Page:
This week we shifted from directly cataloging our artifacts towards research and the creation of object biographies. Working from observable characteristics, such as shape, decorative pattern, or material, and context clues, we were able to build an understanding of several notable artifacts from our excavations. The two pull tabs we collected, for instance, can be quite precisely dated from the 1960’s and 70’s, given overall manufacturing patterns. The glass tray we reconstructed can be dated by the style, which suggests it is older than Pine Hill Village, and then understood in the context of young families taking their possessions with them to Carleton college.
Moving away from active field work, this week we began a thorough analysis of the various artifacts collected from all our surveys, pit tests, and excavations. I worked on the items collected during excavations of trenches one, two, and three. Our most basic task was cleaning off the items so they could be more carefully inspected and sorted; given that the vast majority of these were dug up, this was a very necessary step. We then sorted the items into lots based on material, color, size, and apparent use. For instance, glass shards were separated into groups based on color, thickness, whether or not they were rounded (and thus likely to be part of a bottle), and if they had any additional information available (as one piece with lettering in the side did). All lots were photographed, and then recorded with as detailed a description as possible. Some particular items and lots were noted for further research.
In all, we found a variety of interesting and potentially informative building materials in trench 2, as well as a bone shard, several pull tabs from non-modern cans, a variety of glass bottle shards, and a condom wrapper, the latter pair indicate current usage of the area as they were mostly found at ground level. In trench 1, we began cleaning the large, thick pieces of glass, which we were able to reassemble into what seems to be a dish or serving platter.
I am looking forward to further exploring the items we have collected over the past several weeks!
This week, my group and I finished our work on trench 1. Continuing our practices of shovel shaving and troweling, we deepened both our contexts by several inches. While some of the soil in context 2 contained sandier patches, which seemed to indicate that the area contained the remains of an asphalt or concrete road, we did not find any stratification. We collected and discovered less than we did last week, but we still found several pieces of thick glass, similar to what we discovered during our last dig, and a great deal of thin glass shards which seem to be primarily from alcohol bottles. Additionally, we collected an old-fashioned bottle opener, and we uncovered another flagstone of the pathway in the northern half of the trench. Finally, we leveled out our trenches, and declared the dig complete; we reached a depth of about 7 inches, and discovered a great deal of interesting artifacts. over the course of four weeks
Continuing on the same excavation trench I worked on last week, my group and I made significant discoveries in the area around the fire hydrant. The weather was very pleasant and clear, making the work of digging and sifting much more pleasant and efficient than it was during week 5.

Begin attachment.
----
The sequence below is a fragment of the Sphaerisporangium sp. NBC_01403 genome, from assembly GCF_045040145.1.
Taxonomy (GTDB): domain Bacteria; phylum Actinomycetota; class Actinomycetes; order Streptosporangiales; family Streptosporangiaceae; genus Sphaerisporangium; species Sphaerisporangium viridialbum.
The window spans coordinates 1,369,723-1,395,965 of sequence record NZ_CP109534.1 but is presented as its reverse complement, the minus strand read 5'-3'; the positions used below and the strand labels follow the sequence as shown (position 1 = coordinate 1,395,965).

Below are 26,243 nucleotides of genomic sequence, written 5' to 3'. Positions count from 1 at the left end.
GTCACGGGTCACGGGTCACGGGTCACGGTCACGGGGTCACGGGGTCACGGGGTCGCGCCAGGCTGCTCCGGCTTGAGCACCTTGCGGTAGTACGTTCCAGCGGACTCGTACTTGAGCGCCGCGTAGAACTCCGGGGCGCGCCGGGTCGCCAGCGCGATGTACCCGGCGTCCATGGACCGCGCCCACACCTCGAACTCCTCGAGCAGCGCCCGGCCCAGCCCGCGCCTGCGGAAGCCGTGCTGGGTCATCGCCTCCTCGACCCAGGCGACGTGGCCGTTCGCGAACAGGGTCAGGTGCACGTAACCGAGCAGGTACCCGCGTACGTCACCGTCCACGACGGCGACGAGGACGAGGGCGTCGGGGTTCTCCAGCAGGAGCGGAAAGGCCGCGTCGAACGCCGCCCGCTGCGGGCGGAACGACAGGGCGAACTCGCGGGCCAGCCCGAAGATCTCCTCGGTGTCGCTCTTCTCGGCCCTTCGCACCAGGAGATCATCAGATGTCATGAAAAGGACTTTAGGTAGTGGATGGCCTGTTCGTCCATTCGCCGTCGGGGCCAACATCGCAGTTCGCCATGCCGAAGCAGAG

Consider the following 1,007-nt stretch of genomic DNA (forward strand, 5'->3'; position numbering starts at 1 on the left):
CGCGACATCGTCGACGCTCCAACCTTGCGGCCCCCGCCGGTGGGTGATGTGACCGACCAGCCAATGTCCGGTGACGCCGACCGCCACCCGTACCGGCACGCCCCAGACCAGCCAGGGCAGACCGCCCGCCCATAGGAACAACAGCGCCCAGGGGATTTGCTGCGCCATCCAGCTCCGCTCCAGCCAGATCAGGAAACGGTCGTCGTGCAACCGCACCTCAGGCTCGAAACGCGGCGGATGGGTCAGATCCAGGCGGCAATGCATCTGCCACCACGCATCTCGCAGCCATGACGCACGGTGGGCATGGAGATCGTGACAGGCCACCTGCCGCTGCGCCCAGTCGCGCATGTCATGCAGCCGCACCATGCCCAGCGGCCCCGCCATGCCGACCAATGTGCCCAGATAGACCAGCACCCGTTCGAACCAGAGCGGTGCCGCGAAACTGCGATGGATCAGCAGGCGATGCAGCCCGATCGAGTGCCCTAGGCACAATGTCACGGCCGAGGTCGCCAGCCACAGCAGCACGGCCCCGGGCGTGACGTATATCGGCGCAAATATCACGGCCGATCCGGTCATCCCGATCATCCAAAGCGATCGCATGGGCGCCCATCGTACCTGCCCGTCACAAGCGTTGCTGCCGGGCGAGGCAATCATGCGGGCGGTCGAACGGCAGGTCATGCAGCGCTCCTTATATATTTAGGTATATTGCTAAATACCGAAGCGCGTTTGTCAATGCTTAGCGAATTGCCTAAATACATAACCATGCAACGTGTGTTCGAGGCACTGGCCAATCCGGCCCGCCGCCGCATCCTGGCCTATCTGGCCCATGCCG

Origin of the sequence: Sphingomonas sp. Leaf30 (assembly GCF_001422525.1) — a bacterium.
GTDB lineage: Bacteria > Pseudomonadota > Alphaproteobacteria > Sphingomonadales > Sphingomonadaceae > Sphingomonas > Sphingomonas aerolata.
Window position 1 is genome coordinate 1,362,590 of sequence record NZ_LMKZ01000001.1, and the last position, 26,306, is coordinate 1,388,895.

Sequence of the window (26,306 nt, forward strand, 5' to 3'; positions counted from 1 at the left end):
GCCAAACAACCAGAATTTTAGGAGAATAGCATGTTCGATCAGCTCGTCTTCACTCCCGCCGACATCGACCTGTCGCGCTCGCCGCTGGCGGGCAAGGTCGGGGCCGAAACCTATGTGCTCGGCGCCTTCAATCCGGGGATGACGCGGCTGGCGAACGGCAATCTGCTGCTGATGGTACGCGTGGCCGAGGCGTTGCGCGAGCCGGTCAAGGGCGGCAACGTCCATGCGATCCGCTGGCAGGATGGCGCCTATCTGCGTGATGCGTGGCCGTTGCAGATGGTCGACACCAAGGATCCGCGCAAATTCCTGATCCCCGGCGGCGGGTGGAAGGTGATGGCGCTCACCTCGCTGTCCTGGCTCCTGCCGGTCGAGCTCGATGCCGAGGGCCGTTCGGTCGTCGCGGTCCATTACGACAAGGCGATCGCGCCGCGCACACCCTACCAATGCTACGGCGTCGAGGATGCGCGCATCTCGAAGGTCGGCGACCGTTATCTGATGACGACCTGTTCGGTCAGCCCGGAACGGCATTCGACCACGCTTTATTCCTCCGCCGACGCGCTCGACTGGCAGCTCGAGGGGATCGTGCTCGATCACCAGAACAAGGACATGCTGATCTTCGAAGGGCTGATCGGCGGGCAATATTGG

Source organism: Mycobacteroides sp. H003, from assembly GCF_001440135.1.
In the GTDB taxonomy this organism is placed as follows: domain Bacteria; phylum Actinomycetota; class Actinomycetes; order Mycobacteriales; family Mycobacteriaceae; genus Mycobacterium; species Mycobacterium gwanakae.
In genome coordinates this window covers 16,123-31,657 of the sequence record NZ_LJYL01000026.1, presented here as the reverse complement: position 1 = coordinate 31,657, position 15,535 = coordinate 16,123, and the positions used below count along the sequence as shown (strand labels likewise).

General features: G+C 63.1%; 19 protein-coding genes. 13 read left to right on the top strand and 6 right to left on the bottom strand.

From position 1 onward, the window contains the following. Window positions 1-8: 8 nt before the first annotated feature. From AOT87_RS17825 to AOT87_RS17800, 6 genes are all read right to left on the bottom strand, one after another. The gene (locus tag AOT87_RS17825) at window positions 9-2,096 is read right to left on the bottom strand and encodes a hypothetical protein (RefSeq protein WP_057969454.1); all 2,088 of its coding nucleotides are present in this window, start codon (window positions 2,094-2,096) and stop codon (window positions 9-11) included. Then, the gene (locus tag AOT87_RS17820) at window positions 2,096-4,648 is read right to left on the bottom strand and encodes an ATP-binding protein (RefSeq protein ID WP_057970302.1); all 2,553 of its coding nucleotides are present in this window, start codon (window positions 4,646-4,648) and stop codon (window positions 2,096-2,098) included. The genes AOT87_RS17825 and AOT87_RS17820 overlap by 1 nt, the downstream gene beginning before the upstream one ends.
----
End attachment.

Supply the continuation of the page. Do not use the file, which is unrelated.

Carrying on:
Our work was also made much more pleasant by the fact that we found several artifacts which seem to date from the time of Pine Hill Village. After removing a few inches of dirt by shovel shaving, we shifted to using spades which helped in closer, more detailed work, as well as in keeping the depths of discovery consistent. Our first find was an area of the trench, about 2 inches deep, which was very dense with chunks of asphalt of varying sizes. This find supports previous ideas our class postulated about the presence of a pathway in the area of the village. Soon after this find, on the opposite side of the trench, we found the first of several large, thick, decorated glass shards. We will need to spend some time looking more closely at the artifacts we collected, but the glass is mostly of the same thickness and pattern, indicating that they come from either a single object or a matched set of some kind. Finally, we discovered what appear to be concrete flagstones of a pathway leading from some of the Village’s houses to where we think the main road was at the time. This last find is particularly exciting, as it helps us place the plans and layouts of the village that we have from the archives in a much more direct way.
Overall, it was a great day out at the site, and I am hoping to continue to work on trench 1 as we see what else we can learn from this excavation.
Despite the unfortunate weather, which mostly consisted of cold rain and overcast skies. my group started an excavation of the area directly surrounding Pine Hill Village’s fire hydrant.
Our group of four first established the exact extent of the dig, measuring out a 2m x 2m square with the hydrant bisecting the area. Rather than digging in keeping with the survey squares, we decided to align the dig with the pipe itself on assumption that other pipes, if there are any remaining connected to those we can see above ground, are likely to have the same orientation. The first step was to remove the topsoil, including the various plants and debris which were over the area. This accomplished, we started removing layers of earth gradually, using our shovels to skim along the surface of the exposed surface, picking up a few inches at a time. The dirt we removed is kept in buckets and carefully sifted to ensure nothing had been overlooked. This latter task was what I spent the majority of my time on, meaning I ended up rather covered in mud by the end of the day’s dig.